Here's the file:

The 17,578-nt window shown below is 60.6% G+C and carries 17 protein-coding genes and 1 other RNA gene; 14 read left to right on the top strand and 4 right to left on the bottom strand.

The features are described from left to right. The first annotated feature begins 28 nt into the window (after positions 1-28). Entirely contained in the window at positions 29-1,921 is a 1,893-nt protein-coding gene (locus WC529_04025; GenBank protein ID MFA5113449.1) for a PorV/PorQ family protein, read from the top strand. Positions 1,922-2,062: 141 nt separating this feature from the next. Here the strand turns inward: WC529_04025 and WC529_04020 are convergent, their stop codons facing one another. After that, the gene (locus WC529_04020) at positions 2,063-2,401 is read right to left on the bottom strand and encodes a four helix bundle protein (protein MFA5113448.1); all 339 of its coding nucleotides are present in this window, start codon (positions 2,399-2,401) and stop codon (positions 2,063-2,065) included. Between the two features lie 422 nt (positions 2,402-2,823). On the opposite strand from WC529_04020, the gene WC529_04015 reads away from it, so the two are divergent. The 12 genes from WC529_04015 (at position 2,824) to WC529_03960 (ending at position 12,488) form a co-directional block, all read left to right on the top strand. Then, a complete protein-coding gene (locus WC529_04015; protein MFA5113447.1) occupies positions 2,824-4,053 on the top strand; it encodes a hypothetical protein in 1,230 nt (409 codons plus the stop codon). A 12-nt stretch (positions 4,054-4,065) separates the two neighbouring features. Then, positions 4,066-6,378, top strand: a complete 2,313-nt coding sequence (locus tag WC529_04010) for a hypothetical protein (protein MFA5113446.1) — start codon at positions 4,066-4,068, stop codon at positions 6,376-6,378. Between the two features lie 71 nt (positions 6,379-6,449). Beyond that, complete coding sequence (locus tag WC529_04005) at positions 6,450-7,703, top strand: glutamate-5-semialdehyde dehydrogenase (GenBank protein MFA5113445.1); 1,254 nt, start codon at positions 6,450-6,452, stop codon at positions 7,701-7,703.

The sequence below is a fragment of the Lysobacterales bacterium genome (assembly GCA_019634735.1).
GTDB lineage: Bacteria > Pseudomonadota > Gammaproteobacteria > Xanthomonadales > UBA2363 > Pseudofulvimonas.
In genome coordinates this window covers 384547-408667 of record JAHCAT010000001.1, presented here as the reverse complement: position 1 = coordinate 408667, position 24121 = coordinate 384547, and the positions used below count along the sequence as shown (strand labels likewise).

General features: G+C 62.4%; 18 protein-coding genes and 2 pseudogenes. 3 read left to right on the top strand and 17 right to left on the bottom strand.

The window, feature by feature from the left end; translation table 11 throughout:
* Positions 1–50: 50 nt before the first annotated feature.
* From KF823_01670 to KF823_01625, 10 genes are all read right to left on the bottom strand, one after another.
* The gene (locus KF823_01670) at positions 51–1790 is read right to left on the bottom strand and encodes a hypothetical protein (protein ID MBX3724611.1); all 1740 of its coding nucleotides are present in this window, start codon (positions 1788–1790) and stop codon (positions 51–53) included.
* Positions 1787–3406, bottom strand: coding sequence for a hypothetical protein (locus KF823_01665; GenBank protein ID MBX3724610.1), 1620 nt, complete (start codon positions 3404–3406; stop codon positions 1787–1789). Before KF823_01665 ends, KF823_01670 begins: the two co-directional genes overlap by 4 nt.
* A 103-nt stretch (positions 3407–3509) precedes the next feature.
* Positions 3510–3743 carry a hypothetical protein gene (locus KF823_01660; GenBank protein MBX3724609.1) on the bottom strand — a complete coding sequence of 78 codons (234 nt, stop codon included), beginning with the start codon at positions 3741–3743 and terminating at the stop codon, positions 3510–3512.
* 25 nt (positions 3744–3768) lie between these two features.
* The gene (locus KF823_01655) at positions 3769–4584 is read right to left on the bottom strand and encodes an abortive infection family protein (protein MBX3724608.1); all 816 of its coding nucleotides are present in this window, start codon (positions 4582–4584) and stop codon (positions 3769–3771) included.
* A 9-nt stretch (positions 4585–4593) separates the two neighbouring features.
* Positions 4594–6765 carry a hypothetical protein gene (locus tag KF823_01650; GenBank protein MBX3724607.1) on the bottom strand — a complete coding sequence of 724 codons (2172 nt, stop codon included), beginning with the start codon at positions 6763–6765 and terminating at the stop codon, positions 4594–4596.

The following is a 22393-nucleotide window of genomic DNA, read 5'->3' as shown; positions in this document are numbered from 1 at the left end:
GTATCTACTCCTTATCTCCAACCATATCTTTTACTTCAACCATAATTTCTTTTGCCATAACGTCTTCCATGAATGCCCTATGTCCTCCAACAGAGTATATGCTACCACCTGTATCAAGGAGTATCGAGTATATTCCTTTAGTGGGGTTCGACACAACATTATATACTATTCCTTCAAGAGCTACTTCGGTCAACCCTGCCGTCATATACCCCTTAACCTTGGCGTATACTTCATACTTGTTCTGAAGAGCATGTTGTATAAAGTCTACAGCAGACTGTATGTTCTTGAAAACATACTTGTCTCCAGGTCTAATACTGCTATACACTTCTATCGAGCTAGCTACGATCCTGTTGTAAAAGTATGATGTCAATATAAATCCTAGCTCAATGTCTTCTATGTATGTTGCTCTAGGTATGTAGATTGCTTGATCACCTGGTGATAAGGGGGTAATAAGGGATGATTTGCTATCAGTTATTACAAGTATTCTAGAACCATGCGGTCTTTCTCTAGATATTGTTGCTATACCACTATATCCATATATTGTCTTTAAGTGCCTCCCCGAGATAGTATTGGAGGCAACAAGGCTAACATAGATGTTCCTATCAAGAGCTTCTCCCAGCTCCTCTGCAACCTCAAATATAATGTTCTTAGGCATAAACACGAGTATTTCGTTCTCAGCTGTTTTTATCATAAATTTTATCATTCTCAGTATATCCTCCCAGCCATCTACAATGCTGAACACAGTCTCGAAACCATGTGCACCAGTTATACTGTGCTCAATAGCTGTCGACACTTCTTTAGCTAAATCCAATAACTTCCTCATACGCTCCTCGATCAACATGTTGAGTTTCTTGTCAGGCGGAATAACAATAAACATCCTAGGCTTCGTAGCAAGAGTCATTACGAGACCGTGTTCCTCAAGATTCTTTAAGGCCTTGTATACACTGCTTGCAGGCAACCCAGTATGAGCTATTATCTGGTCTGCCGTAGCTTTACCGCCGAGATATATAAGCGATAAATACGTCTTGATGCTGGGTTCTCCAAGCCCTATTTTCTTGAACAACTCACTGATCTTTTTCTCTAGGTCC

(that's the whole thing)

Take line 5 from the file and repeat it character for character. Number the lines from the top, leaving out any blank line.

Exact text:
In genome coordinates this window covers 384547-408667 of record JAHCAT010000001.1, presented here as the reverse complement: position 1 = coordinate 408667, position 24121 = coordinate 384547, and the positions used below count along the sequence as shown (strand labels likewise).